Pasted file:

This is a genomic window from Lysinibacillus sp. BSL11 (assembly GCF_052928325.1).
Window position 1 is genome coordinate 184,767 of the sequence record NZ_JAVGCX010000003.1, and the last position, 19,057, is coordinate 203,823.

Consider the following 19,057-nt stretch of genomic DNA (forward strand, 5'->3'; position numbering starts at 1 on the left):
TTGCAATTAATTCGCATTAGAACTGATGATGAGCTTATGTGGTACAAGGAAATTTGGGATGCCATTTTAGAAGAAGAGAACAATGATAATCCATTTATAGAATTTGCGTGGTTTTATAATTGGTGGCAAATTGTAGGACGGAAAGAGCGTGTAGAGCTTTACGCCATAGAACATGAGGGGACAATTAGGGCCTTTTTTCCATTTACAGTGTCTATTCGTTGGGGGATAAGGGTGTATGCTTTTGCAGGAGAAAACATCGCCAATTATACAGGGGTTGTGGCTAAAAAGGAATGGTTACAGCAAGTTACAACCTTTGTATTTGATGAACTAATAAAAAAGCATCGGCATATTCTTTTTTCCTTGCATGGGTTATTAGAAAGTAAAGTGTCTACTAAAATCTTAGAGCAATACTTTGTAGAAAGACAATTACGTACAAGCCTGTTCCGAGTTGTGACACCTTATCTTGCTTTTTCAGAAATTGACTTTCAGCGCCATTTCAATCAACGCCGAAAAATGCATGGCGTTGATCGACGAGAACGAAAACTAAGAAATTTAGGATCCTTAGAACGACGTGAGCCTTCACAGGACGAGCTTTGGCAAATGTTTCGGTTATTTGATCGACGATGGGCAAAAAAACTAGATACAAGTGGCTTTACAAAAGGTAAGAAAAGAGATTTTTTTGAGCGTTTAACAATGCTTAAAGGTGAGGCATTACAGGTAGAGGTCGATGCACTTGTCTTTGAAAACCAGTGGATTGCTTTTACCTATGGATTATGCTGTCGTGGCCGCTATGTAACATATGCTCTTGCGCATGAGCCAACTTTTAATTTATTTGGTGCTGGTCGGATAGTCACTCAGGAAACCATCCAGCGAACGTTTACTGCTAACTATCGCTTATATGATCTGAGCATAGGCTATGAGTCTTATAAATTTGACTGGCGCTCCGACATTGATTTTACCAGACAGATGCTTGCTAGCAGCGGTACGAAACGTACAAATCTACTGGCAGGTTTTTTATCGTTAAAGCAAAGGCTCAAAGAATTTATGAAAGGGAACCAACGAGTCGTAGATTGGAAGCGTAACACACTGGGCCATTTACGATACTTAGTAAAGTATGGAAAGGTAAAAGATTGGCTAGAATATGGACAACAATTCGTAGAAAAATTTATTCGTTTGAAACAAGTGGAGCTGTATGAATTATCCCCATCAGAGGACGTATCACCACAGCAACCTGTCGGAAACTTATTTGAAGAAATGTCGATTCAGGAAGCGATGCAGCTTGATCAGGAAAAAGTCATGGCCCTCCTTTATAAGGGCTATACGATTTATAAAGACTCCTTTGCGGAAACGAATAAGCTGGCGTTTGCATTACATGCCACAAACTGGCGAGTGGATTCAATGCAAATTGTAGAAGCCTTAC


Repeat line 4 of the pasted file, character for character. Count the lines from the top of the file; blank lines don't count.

TTGCAATTAATTCGCATTAGAACTGATGATGAGCTTATGTGGTACAAGGAAATTTGGGATGCCATTTTAGAAGAAGAGAACAATGATAATCCATTTATAGAATTTGCGTGGTTTTATAATTGGTGGCAAATTGTAGGACGGAAAGAGCGTGTAGAGCTTTACGCCATAGAACATGAGGGGACAATTAGGGCCTTTTTTCCATTTACAGTGTCTATTCGTTGGGGGATAAGGGTGTATGCTTTTGCAGGAGAAAACATCGCCAATTATACAGGGGTTGTGGCTAAAAAGGAATGGTTACAGCAAGTTACAACCTTTGTATTTGATGAACTAATAAAAAAGCATCGGCATATTCTTTTTTCCTTGCATGGGTTATTAGAAAGTAAAGTGTCTACTAAAATCTTAGAGCAATACTTTGTAGAAAGACAATTACGTACAAGCCTGTTCCGAGTTGTGACACCTTATCTTGCTTTTTCAGAAATTGACTTTCAGCGCCATTTCAATCAACGCCGAAAAATGCATGGCGTTGATCGACGAGAACGAAAACTAAGAAATTTAGGATCCTTAGAACGACGTGAGCCTTCACAGGACGAGCTTTGGCAAATGTTTCGGTTATTTGATCGACGATGGGCAAAAAAACTAGATACAAGTGGCTTTACAAAAGGTAAGAAAAGAGATTTTTTTGAGCGTTTAACAATGCTTAAAGGTGAGGCATTACAGGTAGAGGTCGATGCACTTGTCTTTGAAAACCAGTGGATTGCTTTTACCTATGGATTATGCTGTCGTGGCCGCTATGTAACATATGCTCTTGCGCATGAGCCAACTTTTAATTTATTTGGTGCTGGTCGGATAGTCACTCAGGAAACCATCCAGCGAACGTTTACTGCTAACTATCGCTTATATGATCTGAGCATAGGCTATGAGTCTTATAAATTTGACTGGCGCTCCGACATTGATTTTACCAGACAGATGCTTGCTAGCAGCGGTACGAAACGTACAAATCTACTGGCAGGTTTTTTATCGTTAAAGCAAAGGCTCAAAGAATTTATGAAAGGGAACCAACGAGTCGTAGATTGGAAGCGTAACACACTGGGCCATTTACGATACTTAGTAAAGTATGGAAAGGTAAAAGATTGGCTAGAATATGGACAACAATTCGTAGAAAAATTTATTCGTTTGAAACAAGTGGAGCTGTATGAATTATCCCCATCAGAGGACGTATCACCACAGCAACCTGTCGGAAACTTATTTGAAGAAATGTCGATTCAGGAAGCGATGCAGCTTGATCAGGAAAAAGTCATGGCCCTCCTTTATAAGGGCTATACGATTTATAAAGACTCCTTTGCGGAAACGAATAAGCTGGCGTTTGCATTACATGCCACAAACTGGCGAGTGGATTCAATGCAAATTGTAGAAGCCTTAC